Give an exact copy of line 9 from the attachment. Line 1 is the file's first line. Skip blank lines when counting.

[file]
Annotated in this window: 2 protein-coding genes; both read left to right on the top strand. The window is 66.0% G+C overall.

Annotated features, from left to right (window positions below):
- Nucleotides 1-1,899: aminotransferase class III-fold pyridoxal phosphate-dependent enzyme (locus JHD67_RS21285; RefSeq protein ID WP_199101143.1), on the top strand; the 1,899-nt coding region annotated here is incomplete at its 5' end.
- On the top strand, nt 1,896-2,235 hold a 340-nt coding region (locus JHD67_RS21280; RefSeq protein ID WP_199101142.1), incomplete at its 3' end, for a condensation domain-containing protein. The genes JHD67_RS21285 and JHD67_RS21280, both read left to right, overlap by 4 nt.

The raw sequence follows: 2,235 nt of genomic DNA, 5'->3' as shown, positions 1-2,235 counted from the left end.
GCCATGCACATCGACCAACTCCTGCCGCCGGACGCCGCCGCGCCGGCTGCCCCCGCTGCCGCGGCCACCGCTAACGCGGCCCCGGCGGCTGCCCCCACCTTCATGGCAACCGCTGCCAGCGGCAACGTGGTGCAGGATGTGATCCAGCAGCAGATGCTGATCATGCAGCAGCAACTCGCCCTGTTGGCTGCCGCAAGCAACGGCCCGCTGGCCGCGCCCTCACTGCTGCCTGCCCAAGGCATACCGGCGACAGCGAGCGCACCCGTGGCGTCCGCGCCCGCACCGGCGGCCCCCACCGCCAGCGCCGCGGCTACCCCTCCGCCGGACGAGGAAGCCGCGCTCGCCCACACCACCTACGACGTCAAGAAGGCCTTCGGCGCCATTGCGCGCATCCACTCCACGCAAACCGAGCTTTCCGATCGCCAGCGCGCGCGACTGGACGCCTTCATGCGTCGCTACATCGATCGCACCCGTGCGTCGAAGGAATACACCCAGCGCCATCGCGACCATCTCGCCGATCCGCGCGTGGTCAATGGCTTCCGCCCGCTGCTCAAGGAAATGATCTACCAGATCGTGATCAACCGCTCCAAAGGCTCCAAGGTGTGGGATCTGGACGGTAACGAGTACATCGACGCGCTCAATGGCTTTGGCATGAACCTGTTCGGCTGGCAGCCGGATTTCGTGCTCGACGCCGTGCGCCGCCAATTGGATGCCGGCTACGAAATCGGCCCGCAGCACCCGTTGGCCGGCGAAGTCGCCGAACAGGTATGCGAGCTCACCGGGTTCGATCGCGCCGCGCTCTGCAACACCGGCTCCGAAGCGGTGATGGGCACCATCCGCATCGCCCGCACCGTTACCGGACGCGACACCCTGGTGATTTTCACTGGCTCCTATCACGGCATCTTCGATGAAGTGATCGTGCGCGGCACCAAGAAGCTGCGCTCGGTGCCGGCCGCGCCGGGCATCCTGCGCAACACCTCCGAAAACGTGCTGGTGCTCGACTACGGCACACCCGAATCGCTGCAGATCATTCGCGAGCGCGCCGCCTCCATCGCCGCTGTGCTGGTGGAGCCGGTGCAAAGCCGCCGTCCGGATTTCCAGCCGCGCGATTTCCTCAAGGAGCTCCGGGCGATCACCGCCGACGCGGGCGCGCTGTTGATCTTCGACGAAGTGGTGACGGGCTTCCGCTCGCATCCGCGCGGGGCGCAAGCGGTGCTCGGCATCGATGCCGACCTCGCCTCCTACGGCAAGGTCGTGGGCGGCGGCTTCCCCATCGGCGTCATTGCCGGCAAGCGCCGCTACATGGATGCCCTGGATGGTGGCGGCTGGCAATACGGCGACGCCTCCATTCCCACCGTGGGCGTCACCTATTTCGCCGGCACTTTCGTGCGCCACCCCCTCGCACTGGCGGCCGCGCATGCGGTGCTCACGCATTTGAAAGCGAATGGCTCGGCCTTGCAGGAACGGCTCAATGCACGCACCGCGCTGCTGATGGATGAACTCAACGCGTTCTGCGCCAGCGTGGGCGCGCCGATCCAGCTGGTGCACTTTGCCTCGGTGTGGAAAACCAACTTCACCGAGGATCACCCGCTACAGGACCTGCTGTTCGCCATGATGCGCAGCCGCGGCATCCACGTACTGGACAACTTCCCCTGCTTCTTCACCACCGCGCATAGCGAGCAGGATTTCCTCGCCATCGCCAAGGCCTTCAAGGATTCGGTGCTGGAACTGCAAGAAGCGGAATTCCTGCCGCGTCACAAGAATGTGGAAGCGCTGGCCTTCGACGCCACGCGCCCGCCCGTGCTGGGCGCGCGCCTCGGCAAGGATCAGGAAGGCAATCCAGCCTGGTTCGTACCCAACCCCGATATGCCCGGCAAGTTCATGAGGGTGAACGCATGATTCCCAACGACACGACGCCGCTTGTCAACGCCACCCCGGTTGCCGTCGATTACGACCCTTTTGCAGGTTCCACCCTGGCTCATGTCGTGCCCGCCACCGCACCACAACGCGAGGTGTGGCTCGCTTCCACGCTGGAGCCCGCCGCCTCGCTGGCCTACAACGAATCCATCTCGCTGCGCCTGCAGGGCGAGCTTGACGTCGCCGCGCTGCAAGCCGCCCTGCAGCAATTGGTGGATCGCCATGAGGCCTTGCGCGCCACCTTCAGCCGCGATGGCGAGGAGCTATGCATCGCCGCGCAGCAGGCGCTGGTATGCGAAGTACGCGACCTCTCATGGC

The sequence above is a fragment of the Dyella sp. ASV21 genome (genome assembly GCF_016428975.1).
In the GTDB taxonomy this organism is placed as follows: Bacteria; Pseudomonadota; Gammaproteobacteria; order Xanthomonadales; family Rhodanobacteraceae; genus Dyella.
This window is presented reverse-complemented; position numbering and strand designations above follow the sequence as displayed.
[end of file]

This window is presented reverse-complemented; position numbering and strand designations above follow the sequence as displayed.